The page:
There’s a lot more that can be said on these points and I’ve probably not covered everything that’s worth covering, but I figured I’d keep it to a list of 10 to make it more readable. Here goes: Continue reading Why do people say 50 Shades is (or isn’t) abusive?

YesMeansYes: What coercive people look for in a “No”

This isn’t a post directly about 50 Shades but the concept behind it is one that is, I think, relevant to how Christian interacts with Ana in the first few chapters in FSOG. It’s about how coercive people aren’t interested so much in what potential victims have to say, but in how they it – and from that they make inferences about whether said potential victim is an easy or hard target.

The YesMeansYes blog primarily focusses on rape and the writing I want to recommend to you is titled “Mythcommunication: It’s Not That They Don’t Understand, They Just Don’t Like The Answer“. My favourite bit is right near the end:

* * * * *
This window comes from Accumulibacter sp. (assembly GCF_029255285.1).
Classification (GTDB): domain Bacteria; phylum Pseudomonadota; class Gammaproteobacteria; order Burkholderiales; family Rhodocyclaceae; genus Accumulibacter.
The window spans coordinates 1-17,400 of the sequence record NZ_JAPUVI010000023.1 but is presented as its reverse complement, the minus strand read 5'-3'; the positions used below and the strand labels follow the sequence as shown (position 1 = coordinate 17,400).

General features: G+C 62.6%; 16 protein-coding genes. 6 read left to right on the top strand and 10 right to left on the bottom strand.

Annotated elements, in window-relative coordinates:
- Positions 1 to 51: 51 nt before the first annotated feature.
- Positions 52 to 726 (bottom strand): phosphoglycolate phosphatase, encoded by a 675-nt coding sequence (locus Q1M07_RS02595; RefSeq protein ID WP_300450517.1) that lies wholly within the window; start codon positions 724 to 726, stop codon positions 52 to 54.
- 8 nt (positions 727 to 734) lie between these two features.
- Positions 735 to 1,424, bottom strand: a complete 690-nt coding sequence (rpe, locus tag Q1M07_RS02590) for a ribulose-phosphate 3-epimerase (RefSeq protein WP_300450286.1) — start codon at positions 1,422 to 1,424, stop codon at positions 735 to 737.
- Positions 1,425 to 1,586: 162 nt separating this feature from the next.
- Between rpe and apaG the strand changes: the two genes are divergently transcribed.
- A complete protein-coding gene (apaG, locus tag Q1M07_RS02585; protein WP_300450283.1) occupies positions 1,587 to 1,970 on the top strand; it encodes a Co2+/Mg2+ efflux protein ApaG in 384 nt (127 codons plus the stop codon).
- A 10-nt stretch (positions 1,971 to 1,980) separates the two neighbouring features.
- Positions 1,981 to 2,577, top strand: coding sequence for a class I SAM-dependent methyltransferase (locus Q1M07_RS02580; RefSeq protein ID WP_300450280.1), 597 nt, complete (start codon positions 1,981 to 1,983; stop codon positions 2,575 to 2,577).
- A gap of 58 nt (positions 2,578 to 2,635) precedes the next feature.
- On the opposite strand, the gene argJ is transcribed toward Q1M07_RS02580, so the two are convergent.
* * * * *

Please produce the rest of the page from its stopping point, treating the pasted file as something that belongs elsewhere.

I tell my niece, “If a guy offers to buy you a drink and you say no, and he pesters you until you say okay, what he wants for his money is to find out if you can be talked out of no.” The rapist doesn’t listen to refusals, he probes for signs of resistance in the meta-message, the difference between a target who doesn’t want to but can be pushed, and a target who doesn’t want to and will stand by that even if she has to be blunt.

Content note: The post contains a few pro-rape exhortations though the author warns about these before they come up.


Did you find this by clicking on a pingback from YesMeansYes? You might be interested in:

The myth that love cures abuse